The last section of the CSS file deals with the individual colors of the level 1 menu items. If you have set these up in your custom_functions.php file as described above, change the background colors of the menu items to suit.

How to use the Thesis-style CSS file

Included in the zip file is a CSS file named “css-menu-thesis.css” that configures the menu to imitate the Thesis menu. To use it, rename the “css-menu.css” file to something like “css-menu-regular.css”. Then rename the “css-menu-thesis.css” file to “css-menu”. You’re good to go!

Conclusion

I recommend you get everything — all files and the arrow images — for this menu in a single zip file. You can download it by clicking here.

I hope you have found this tutorial easy to follow and useful. The CSS Multilevel Dropdown Menu is a great addition to any site, and I encourage you to give it a try! As always, your comments are welcome, and you can contact me directly by clicking on the “Contact” tab in the menu.

©2009 Michael L Nichols. All rights reserved.

What next?

Your comments are always welcome, and are important to this blog’s community! Leave a comment now, or read the comments.

You can find several related articles in the “Related Articles” list below. In the footer you will find a lists of Popular Posts, Recent Posts, and you may browse by Categories, or tags. There’s also a Google Custom Search box to help you find just what you want.

Get free updates by RSS or email!

If you have enjoyed this article, please consider subscribing to article updates, using an RSS reader, or by email. It’s free and is a great way to make sure you don’t miss a single article! I also invite you to follow me on Twitter!

Why not share this article with others!

Share this article with your friends using your favorite social media service, such as StumbleUpon, or Digg. Check out the icons below under “Share This Article With Others” for other social media, including del.icio.us, Technorati, Sphinn, Friendfeed, FaceBook, MySpace andLinkedIn! You can also email or print the article, and even tweet it using Twitter!

New Articles for Newbies: Basic Syntax for custom.css and custom_functions.php!

People who are just getting their feet wet with customizations are often daunted by the strange words and punctuation they find in the code for custom.css and custom_functions.php. Even the basic format of the CSS and PHP languages are foreign.

Two new articles just published in the Newbies “Getting Started” section, “Basic CSS Syntax for custom.css” and “Basic PHP Syntax for custom_functions.php” provide just the kind of information newbies need to get a grip on their first adventures with CSS and PHP in Thesis.

Both articles are filled with illustrations of what is being discussed, and are written in clear and concise language. They cover just the what’s needed to work with Thesis and leave the long tutorials to someone else.

The PHP article, in particular, is full of advice for preventing syntax mistakes and troubleshooting errors in the custom_functions.php file. This is because even the smallest syntax error in the PHP code will bring your blog crashing down, preventing access to your blog site, and delivering only a cryptic error message. In a large number of cases — perhaps the majority — the problem is not bad code, but some tiny syntax error.

I have many more articles on tap for Newbies, and am receiving some good suggestions for more. If you would like to see an article on a subject that is puzzling you, please leave a comment or email me directly by clicking the “Contact” button.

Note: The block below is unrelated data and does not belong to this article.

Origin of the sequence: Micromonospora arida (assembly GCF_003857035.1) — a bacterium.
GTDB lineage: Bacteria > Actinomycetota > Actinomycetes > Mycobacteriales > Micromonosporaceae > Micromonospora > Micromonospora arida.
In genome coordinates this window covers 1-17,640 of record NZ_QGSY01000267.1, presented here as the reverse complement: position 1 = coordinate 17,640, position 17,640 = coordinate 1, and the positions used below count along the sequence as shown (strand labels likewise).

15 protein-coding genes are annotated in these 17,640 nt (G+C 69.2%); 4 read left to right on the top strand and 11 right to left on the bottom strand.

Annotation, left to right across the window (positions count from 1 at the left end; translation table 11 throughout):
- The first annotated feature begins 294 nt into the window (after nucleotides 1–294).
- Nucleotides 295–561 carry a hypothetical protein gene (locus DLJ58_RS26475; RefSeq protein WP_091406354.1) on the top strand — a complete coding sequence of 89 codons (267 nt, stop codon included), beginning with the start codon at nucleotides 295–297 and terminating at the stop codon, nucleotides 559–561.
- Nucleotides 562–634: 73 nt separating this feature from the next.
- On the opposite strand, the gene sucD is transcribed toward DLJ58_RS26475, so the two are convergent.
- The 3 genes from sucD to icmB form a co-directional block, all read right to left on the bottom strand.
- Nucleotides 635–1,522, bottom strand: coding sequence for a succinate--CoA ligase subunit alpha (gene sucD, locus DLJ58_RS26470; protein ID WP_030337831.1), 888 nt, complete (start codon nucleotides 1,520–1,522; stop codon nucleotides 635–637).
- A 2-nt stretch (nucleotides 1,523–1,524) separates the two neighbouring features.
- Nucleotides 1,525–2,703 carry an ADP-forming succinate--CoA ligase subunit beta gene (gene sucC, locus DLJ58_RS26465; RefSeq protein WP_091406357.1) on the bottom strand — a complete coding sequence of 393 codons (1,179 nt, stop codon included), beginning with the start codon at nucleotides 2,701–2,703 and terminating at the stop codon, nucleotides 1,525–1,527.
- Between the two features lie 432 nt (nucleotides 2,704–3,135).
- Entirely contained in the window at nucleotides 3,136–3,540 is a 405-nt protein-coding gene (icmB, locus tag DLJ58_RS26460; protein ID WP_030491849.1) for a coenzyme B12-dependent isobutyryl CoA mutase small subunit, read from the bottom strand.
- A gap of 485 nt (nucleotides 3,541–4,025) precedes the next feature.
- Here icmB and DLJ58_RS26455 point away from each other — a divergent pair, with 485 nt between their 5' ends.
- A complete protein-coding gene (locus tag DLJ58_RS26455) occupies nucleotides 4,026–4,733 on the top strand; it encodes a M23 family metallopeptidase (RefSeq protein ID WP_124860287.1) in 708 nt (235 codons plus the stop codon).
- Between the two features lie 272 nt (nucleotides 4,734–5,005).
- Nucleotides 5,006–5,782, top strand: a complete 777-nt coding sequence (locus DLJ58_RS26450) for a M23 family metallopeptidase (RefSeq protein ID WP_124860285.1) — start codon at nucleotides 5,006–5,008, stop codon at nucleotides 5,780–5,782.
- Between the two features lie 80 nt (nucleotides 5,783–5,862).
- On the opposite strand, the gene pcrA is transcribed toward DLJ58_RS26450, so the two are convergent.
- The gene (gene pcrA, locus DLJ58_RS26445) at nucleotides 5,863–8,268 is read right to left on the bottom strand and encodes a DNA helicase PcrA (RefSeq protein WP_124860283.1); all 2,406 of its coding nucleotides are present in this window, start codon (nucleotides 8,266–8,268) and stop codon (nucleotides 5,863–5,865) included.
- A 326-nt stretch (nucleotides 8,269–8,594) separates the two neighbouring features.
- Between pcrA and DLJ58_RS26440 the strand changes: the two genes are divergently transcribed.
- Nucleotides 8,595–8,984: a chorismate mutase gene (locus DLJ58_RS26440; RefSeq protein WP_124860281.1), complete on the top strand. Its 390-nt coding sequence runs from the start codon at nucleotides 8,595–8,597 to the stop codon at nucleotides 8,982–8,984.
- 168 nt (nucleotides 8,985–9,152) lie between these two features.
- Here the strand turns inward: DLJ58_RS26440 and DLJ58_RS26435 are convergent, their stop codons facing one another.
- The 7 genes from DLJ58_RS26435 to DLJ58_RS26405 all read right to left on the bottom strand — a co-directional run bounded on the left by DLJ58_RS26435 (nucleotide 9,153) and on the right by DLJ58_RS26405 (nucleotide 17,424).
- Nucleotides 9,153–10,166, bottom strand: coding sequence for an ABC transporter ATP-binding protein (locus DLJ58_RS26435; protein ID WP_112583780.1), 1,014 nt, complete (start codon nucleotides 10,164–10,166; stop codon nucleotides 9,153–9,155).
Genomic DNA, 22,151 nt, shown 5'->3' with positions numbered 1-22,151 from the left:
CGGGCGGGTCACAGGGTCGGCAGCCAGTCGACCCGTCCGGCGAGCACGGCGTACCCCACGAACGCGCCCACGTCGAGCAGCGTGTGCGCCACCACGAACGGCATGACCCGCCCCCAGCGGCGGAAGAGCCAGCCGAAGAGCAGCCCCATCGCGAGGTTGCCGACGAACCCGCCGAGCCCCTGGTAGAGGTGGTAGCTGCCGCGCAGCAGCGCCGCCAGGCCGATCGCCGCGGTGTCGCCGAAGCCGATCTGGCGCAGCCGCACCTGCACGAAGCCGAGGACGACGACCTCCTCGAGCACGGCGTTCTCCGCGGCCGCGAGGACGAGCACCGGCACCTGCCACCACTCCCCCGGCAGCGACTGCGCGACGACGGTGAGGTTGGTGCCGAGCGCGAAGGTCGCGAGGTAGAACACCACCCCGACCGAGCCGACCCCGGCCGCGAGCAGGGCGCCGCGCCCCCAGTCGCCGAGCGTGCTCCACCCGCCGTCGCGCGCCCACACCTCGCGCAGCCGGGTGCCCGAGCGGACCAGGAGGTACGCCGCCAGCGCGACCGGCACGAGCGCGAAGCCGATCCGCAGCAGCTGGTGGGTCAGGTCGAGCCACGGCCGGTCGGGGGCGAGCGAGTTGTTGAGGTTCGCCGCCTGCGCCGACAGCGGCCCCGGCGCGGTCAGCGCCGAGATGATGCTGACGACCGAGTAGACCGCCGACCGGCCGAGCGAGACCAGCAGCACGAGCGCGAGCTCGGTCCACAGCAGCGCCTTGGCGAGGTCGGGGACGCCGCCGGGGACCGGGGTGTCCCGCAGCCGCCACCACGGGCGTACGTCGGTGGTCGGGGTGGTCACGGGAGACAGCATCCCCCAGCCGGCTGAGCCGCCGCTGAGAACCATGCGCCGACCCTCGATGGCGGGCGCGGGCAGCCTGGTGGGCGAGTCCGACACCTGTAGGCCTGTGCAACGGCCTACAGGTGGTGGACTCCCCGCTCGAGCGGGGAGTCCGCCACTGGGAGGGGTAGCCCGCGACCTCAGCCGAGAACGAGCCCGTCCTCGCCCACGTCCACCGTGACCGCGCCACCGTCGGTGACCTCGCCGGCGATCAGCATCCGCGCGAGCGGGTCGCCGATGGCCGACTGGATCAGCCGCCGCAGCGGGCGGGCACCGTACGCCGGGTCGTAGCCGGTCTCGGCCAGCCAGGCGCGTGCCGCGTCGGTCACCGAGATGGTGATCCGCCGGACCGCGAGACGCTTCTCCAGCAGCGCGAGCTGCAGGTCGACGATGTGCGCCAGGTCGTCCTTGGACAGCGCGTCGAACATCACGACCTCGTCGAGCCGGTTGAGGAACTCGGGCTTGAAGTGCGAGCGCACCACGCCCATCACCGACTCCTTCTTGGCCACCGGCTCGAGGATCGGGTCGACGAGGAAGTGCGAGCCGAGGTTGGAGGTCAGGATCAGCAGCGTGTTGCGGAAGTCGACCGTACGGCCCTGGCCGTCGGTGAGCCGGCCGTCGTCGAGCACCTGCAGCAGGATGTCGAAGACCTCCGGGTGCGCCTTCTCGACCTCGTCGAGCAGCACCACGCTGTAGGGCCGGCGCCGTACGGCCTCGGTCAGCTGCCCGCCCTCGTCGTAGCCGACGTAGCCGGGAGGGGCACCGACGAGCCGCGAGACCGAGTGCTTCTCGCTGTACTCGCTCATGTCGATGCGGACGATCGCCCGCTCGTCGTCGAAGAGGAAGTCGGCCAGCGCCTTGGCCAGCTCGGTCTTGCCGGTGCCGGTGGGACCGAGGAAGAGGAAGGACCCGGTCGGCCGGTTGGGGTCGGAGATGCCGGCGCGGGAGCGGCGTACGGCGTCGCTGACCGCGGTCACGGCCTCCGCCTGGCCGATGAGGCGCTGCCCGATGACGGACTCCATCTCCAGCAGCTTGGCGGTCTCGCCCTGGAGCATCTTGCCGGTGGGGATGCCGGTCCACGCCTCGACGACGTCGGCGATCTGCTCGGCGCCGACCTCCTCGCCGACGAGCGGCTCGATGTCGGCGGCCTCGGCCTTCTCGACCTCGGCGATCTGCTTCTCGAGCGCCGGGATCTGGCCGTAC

Basic CSS Syntax for custom.css

People faced with adding a customization into the custom.css file for the first time are often overwhelmed by the task, even if it’s just a cut-and-paste operation. What are all these strange terms? Are there any rules for the punctuation marks?

And many find that their first attempt at customizations on their own fail because some little punctuation mark or bracket is left out.

The purpose of this article is to give you a basic understanding of the syntax of CSS — how the statements are put together and the punctuation rules. This will help you as you begin to read and try to understand cut-and-paste customizations, as well as when you make customizations on your own. It is not a tutorial in CSS — that would take many, many pages! A good basic online CSS tutorial can be found on the w3schools.com site. It is useful not only for CSS beginners, but as a convenient reference when you’re more experienced.

CSS statements: selector, property, and value

CSS statements are made up of three parts: a selector, a property, and a value. The selector defines an element that you see on the screen, such as text or a background color. It has properties that are the individual attributes of the element being defined, and each property has a value. For example, in the definition of a red wagon, the selector would be “wagon,” the property “color,” and the value “red.”

The basic syntax of a CSS statement is illustrated below. The property and value are surrounded by curly braces. There is a colon after the property, and a semicolon after the value:

selector { property: value; }

The following example has two lines. The first is a typical CSS statement showing correct CSS syntax for a single value. The second statement has a value of two words. If a value has multiple words, put quotes around them:

example_selector { background: #000000; }

example_text_styling { font-family: "sans serif"; }

CSS statements: one line or several

You can put several CSS properties on a single line. Each property must be separated by a semicolon. To make your CSS code more readable, you can put each property and its value on a line by itself. It makes no difference to the browser how the selector is formatted. The following example has the same selector written as a single line, then broken out: